Land Of Talk appeal to a very particular sort of indie-rock fan. I can picture him – and it is a he, don’t even dare to think otherwise – but I wouldn’t want to go so far as to name names. Suffice to say that this Montreal three-piece have been compared to a couple of acts a lot in the past, and both are high up on this kid’s favourites list; it’s in her vocals, it’s in his drumming; it’s so obvious that to state it for the record would be entirely condescending.
Of course, you could beg to differ; you could argue the point that LoT’s UK debut – their EP of last year fleshed to ten songs by a trio of bonus tracks – is likely to find itself in a pigeonhole courtesy of lazy reviewing rather than any actions on its own part. And you’d be welcome, too; everyone likes a little discussion, especially when the record concerned seems entirely one-dimensional even a dozen listens in. (Yes, twelve. At least.) Wrong you’d be, but please: don’t let me stop you fighting your corner here.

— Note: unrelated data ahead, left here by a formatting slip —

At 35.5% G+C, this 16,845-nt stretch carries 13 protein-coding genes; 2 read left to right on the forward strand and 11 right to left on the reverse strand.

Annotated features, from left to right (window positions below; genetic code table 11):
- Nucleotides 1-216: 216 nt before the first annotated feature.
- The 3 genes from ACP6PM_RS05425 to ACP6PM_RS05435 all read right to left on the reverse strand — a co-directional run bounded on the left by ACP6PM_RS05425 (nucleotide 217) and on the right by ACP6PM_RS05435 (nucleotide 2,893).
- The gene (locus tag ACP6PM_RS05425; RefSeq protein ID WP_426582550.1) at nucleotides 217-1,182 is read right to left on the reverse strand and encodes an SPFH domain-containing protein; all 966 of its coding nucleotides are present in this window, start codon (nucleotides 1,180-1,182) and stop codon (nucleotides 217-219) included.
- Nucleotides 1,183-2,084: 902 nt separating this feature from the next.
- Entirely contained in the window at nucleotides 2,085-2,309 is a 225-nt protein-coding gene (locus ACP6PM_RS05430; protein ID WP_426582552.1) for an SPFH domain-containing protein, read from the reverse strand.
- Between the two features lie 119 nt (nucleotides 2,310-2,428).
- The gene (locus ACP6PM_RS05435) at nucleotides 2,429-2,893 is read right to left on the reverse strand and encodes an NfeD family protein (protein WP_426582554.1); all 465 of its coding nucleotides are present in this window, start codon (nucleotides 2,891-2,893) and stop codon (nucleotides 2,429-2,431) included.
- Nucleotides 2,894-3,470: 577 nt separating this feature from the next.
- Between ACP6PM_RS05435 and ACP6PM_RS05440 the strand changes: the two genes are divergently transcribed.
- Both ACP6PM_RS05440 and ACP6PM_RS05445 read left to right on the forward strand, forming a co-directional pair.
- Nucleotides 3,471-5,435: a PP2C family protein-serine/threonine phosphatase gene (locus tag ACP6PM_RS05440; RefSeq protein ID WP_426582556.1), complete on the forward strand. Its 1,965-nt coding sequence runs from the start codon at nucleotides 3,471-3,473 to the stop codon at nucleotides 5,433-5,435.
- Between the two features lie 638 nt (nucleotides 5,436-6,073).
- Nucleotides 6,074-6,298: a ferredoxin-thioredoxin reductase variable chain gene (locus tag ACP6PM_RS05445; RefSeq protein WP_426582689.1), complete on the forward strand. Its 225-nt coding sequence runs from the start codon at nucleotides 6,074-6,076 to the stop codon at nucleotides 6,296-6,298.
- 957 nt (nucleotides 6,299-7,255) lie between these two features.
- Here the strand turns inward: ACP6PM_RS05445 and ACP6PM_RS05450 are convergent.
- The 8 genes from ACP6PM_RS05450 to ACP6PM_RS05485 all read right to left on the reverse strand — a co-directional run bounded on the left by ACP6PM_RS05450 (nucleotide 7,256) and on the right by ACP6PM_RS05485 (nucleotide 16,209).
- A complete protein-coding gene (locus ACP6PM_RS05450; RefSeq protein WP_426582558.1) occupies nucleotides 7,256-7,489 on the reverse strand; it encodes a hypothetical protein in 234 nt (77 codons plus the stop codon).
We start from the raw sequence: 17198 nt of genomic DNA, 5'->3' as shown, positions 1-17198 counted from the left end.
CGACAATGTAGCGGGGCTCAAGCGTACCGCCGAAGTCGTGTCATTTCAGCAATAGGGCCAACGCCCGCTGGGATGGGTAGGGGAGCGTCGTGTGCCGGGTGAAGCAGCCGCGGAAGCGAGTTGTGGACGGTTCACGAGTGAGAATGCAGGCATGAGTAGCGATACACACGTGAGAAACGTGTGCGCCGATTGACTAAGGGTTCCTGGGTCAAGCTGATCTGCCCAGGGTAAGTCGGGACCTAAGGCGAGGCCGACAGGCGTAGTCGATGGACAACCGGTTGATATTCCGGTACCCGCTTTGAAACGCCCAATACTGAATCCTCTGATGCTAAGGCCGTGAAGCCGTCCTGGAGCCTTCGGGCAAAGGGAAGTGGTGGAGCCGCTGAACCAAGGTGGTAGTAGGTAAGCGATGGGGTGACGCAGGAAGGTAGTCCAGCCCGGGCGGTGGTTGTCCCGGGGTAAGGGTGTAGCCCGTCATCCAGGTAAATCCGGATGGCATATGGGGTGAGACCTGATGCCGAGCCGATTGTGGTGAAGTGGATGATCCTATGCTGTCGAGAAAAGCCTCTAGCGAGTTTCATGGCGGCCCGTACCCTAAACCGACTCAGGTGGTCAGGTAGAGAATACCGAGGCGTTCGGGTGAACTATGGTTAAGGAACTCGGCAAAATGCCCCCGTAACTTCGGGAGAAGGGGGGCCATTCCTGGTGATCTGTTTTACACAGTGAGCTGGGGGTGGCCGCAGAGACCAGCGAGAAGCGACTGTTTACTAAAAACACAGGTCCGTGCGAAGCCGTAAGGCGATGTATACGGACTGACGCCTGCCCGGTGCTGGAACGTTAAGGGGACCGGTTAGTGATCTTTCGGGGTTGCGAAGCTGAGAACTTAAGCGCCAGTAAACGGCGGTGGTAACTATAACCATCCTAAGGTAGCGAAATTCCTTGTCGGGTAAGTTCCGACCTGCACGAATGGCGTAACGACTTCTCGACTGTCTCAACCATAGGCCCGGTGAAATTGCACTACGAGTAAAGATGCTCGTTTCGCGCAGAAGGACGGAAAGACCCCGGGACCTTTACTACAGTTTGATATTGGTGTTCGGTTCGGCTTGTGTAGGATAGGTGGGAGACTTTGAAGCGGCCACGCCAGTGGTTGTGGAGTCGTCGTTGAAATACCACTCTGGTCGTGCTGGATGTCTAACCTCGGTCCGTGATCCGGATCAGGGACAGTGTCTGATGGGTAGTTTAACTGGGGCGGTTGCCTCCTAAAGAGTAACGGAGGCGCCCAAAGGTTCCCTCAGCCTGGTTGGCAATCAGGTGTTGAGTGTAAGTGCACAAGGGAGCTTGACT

Traditional three-piece format band playing accessible indie-rock with big hooks in all the right places; weirdly misshapen female vocals that could be considered sexy if ‘breathy’ is your thing; domestic debut release that arrives rather later than it could have, undoubtedly off the back of great press elsewhere and, probably, a few SXSW shows notable for industry presence. Anything adding up for you yet? If not, you might as well click away now and laugh at crying children, as clearly you’ve no concept whatsoever of Canadian indie recent past and present.
But – was this but telegraphed enough for you? – there’s a twist: Applause Cheer Boo Hiss really has been on a lot lately, so something must be right with it; most must-review-release CDs get a couple of full spins, max, before an opinion is proffered (oh come on, there are fucking hundreds of these things to get through), yet this has been a mainstay, at home and at work. Perhaps there’s something subliminal buried beneath these heard-it-all-before songs, a tiny voice nagging away: “the next one will be a winner, you’ll see… don’t be so quick to judge, you backlash lover, you”.
Maybe – just maybe – there’s life in these old bones yet, then. They’re far from animated enough here – dancing enough for only a very accepting and resolutely conservative audience to be entertained by – but with a settled line-up in place and a blossoming profile on both sides of the Atlantic, Land Of Talk could yet surprise the sceptics. Applause is old news, lest we forget, released Over There last year; if the next record is delivered post-haste, well…
...Then your fight will have been worth the time and effort.
6Rupert the Bare Nang's Score